consideration of those comments in the adoption of a final fee policy and

schedule prior to the next annual fee filing, there was not sufficient time to

permit review and clearance under E.O. 12291 and Federal regulations. The final

policy will be submitted for review under E.O. 12291.


   Dated: July 1, 1993.


George M. Leonard,


Associate Chief.




                          TABLE 1.


                         SITE USES



  Type of       Basis of Rental Fee and  Proposed

Communications  Rental Fee Strata        Annual Fee



Television      Televison Households

Broadcast       Served in Television

                Markets Ranked by Area

                Dominant Influence fn 1

                -750,000 households and  $ 45,000 (Plus

                more                              25

                -200,000-749,999         $ 19,000 Percent

                -120,000-199,999         $ 6,000  From

                 -50,000-119,999         $ 4,500  Space

                 -49,999 and less        $ 3,000  Rental

                   and non-ADI areas              Income)


FM Radio        Number of Persons Aged

Broadcast       12 or older In Radio

                Markets Ranked by metro

                Survey Area fn 2

                -1,000,000 persons and   $ 34,000 (Plus

                more                              25

                 -400,000-999,999        $ 14,000 Percent

                 -200,000-399,999        $ 5,500  From

                  -75,000-199,999        $ 4,000  Space

                  -74,999 and less       $ 2,100  Rental

                   and non-MSA areas              Income)


Commercial      Number of Persons Within

Mobile Radio    Areas Served fn 3

                 500,000 persons and

                 more                    ($ 12,000) fn 4


                 250,000-499,999         $ 7,500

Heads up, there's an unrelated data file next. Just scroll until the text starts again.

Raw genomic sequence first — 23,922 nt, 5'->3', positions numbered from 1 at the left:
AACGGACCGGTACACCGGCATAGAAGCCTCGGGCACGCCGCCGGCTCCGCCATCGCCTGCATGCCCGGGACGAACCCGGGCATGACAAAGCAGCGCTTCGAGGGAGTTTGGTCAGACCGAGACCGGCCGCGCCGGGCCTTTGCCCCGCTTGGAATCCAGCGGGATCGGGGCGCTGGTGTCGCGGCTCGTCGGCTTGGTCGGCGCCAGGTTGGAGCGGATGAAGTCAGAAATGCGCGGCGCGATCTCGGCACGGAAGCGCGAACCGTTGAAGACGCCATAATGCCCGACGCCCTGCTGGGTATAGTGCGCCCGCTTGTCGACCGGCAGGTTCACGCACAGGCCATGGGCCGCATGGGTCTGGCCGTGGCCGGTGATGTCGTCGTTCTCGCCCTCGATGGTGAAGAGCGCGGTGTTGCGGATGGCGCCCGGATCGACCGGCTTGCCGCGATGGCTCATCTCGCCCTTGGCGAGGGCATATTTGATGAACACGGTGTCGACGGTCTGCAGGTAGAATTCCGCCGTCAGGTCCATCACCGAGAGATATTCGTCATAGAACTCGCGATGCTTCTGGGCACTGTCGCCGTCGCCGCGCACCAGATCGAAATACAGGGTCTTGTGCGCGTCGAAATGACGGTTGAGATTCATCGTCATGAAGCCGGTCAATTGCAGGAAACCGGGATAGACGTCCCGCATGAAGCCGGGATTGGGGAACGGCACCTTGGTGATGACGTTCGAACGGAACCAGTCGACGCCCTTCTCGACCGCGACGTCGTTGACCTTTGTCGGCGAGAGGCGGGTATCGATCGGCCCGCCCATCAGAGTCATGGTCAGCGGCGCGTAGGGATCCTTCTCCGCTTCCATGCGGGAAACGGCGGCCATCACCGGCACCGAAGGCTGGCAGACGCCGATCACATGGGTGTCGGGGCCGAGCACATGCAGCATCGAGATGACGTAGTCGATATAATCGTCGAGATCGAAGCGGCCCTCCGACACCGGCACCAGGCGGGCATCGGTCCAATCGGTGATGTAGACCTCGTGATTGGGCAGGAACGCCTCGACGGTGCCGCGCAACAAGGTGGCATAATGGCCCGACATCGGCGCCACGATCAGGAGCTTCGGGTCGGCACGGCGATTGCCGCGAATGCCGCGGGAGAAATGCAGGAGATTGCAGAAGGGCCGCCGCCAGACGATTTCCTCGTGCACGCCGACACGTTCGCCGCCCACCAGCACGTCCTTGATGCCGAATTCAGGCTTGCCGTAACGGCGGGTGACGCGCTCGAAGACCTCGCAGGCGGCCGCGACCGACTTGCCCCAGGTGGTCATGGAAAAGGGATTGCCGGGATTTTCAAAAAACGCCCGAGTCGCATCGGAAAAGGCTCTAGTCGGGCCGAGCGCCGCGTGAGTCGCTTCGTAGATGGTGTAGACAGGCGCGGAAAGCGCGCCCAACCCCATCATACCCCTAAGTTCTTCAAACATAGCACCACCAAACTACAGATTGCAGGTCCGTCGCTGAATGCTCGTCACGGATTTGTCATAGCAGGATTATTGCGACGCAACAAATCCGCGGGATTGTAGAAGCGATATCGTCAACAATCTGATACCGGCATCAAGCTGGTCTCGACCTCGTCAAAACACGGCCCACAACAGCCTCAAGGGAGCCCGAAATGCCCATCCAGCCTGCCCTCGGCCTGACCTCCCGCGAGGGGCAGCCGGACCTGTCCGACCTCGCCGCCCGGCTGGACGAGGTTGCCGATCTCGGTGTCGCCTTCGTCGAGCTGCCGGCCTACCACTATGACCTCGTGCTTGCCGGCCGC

150,000-249,999         $ 5,000

                  60,000-149,999         $ 2,500

                  59,999 and less        $ 1,200


Cellilar         Within an SMSA. fn 5    $ 7,500

Telephone        Outside an SMSA:

                  -Urban or developed    $ 5,000


                  -Rural or undeveloped  $ 2,500



  Typer of      Examples of Urban Areas Served --

Communications  Communications Sites on NFS Lands





                Los  Angeles, San Diego

                Albuquerque, Las Vegas, Fresno, Tucson

                Reno, Eugene, Boise, Bakerssfield

                Idaho Falls-Pocatello, Missoula

                Twin Falls, Flagstaff


FM Radio


                Los Angeles, San Diego, Riverside-San Bernardin

                Las Vegas, Tucson, Albuquerque,

                Reno, Boise, Bakerssfield

                Santa Fe, Medford-Ashland

                Montrose, Craig-Forsyth, Dillon



Mobile Radio

                Los Angeles, Oxnafd-Ventura, San Diego

                 Phoenix, Las Vegas, Bakersfield

                Albuquerque, Salem, Reno,


                Medford, Santa Fe

                Pocatello, Idaho Falls


Cellilar        Los Angeles


                Kalispell, MT, Glenwood Springs, CO


                Transportation corridors


fn 1 Area of Dominant Influence (ADI) market rankings from

     Arbitron Company Data for 1991-1992 reported in

     Broadcasting & Cable Market Place, 1992, compiled by R.R.

     Bowker, A Reed Reference Publishing Company, New

     Providence, NJ


fn 2 Metro Survey area radio market rankings from Arbitron

     Company  Fall 1991 market definitions reported in

     Broadcasting & Cable Market Place, 1992, compiled by R.R.

     Bowker, A Reed Reference Publishing Company, New

     Providence, NJ


fn 3 Based on U.S. Census Bureau estimates of population for the

     areas served by the facility.


fn 4 $ 12,000 or 25% of space rental, whichever is greater


fn 5 SMSA: Standard Metropolitan Statistical Area


[FR Doc. 93-16694 Filed 7-12-93; 8:45 am]


   BILLING CODE 3410-11-C